ANIMATED MOVIES: Girls dressed as boys in Kabul and Tehran’s underworld of sex, drugs and rave music are portrayed through the eyes of children in the animated movies The Breadwinner and Tehran Taboo.
The Breadwinner/Tehran Taboo
During the last decade we have gained an insight into daily life in Muslim countries through cartoons and animated movies like Marjane Satrapi’s autobiographical Persepolis, a graphic novel that was subsequently adapted for the screen in 2007 depicting a young girl’s adolescence in Iran, and the successful graphic novel The Arab of the Future, again an autobiographical coming-of-age story set in Gaddafi and Assad’s dictatorships.
The International Festival of Animated Films or Anifilm, held every year in the Czech town of Trebon, recently screened two newcomers in the genre: last year’s Oscar-nominated children’s movie The Breadwinner by Nora Twomey and Tehran Taboo, an animated movie for adults by Ali Soozandeh. Both films received much attention during last year’s Cannes film festival and were lavishly praised in Variety.
«The Breadwinner is an excellent introduction to understanding the situation in Afghanistan.»
These are animated movies of high quality both in terms of technical skill and content. Both films share a common trait in that the directors have chosen to tell dark stories about repression from the perspective of children. This provides us with a unique approach to – and empathy with – the main characters. Their dreams and yearnings resemble our own, though the circumstances the characters find themselves in are incomprehensible.
A unique aspect about coming-of-age stories told from the perspective of children is that the narrative voice seems both more honest and humorous. We regard the actions of the adults and can perceive their consequences but are still infected by a childlike belief that everything will turn out all right in the end.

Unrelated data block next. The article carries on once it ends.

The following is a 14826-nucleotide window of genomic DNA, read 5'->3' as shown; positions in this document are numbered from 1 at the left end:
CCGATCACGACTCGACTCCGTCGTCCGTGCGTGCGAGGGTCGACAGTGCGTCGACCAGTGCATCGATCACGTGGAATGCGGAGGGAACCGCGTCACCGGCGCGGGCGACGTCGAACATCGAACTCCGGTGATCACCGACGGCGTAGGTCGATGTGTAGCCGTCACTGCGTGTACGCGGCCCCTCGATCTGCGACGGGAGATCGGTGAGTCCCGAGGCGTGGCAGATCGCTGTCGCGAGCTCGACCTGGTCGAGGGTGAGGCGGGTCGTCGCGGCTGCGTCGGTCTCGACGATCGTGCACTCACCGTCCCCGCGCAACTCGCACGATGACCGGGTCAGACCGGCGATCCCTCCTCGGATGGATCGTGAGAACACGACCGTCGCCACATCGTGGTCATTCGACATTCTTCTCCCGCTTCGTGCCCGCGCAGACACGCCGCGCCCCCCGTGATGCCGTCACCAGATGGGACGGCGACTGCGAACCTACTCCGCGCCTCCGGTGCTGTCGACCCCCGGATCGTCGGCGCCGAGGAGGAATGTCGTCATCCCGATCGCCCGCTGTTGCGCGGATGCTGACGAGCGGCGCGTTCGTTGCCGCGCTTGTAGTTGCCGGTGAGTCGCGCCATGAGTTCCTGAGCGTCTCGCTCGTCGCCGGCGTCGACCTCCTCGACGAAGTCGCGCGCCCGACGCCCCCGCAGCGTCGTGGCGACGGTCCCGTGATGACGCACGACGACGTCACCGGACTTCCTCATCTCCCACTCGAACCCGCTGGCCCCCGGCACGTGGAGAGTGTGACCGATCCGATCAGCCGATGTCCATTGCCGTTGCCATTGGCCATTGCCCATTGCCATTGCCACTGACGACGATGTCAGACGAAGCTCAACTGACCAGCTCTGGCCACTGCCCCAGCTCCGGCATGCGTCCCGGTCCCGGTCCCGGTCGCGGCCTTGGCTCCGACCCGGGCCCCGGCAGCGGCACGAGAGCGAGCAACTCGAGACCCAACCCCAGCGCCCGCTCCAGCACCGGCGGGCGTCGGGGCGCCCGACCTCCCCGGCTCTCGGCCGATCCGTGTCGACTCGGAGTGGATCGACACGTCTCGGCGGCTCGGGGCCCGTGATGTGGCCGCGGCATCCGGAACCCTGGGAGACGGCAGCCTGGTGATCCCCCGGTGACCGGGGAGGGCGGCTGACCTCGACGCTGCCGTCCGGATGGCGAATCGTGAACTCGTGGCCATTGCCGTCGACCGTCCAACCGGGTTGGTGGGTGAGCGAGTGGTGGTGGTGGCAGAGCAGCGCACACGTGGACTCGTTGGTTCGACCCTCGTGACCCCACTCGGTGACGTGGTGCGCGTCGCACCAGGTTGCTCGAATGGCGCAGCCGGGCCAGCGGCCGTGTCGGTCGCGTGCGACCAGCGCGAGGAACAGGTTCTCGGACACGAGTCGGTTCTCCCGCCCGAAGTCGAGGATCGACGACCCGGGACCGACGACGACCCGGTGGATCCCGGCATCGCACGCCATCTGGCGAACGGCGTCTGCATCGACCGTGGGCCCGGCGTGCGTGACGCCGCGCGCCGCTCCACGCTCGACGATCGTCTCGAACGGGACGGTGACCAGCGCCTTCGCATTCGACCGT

The Breadwinner is based on a children’s book with the same name by the Canadian author Deborah Ellis, who spent several months in a refugee camp interviewing Afghan girls and women as part of her research. This formed the basis for the book. The story plays out in present-day Kabul, Afghanistan’s capital.
An 11-year-old girl, Parvana, assumes the identity of a boy to become her family’s breadwinner after her father’s abduction by the Taliban. The practice of dressing up girls as boys, also called bacha posh (Persian for «dressed like boy») is a familiar phenomenon in strict and segregated societies like Afghanistan. It has become the last resort to many mothers who have been left without male relatives, as no woman is allowed to venture beyond her home unaccompanied. The child has no say in the matter and is forced to switch gender roles to help out the family. Daughters who thus find themselves converted to «the boy in the family» are sent to the market to buy groceries, run errands and carry out odd jobs, but are also granted the freedom to attend school, play outdoors, ride a bike, play football and engage in other activities that girls are normally excluded from. The girls must in no way be reminded of their female identity, not until they reach puberty when they have to become women again – something that proves very difficult for most tomboys to accept.
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